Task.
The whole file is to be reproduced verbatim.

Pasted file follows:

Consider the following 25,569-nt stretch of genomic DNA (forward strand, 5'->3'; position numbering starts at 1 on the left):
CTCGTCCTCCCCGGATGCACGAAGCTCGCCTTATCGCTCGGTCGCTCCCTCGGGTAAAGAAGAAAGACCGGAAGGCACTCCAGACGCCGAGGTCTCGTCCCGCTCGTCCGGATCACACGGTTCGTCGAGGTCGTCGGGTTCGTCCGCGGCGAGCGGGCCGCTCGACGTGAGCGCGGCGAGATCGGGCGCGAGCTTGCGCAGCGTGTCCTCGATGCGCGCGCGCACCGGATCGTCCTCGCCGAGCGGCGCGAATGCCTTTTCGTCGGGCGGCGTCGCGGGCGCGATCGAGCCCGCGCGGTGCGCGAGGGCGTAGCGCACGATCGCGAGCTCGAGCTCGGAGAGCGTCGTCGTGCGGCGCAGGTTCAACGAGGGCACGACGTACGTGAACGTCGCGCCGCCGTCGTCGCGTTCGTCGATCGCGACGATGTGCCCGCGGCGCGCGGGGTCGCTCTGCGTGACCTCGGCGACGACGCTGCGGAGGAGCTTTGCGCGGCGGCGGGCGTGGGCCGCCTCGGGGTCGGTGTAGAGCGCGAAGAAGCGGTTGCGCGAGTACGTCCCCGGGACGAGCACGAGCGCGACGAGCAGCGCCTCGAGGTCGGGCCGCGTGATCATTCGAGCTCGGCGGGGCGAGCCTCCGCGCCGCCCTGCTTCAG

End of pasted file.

Consider the following 25,569-nt stretch of genomic DNA (forward strand, 5'->3'; position numbering starts at 1 on the left):
CTCGTCCTCCCCGGATGCACGAAGCTCGCCTTATCGCTCGGTCGCTCCCTCGGGTAAAGAAGAAAGACCGGAAGGCACTCCAGACGCCGAGGTCTCGTCCCGCTCGTCCGGATCACACGGTTCGTCGAGGTCGTCGGGTTCGTCCGCGGCGAGCGGGCCGCTCGACGTGAGCGCGGCGAGATCGGGCGCGAGCTTGCGCAGCGTGTCCTCGATGCGCGCGCGCACCGGATCGTCCTCGCCGAGCGGCGCGAATGCCTTTTCGTCGGGCGGCGTCGCGGGCGCGATCGAGCCCGCGCGGTGCGCGAGGGCGTAGCGCACGATCGCGAGCTCGAGCTCGGAGAGCGTCGTCGTGCGGCGCAGGTTCAACGAGGGCACGACGTACGTGAACGTCGCGCCGCCGTCGTCGCGTTCGTCGATCGCGACGATGTGCCCGCGGCGCGCGGGGTCGCTCTGCGTGACCTCGGCGACGACGCTGCGGAGGAGCTTTGCGCGGCGGCGGGCGTGGGCCGCCTCGGGGTCGGTGTAGAGCGCGAAGAAGCGGTTGCGCGAGTACGTCCCCGGGACGAGCACGAGCGCGACGAGCAGCGCCTCGAGGTCGGGCCGCGTGATCATTCGAGCTCGGCGGGGCGAGCCTCCGCGCCGCCCTGCTTCAG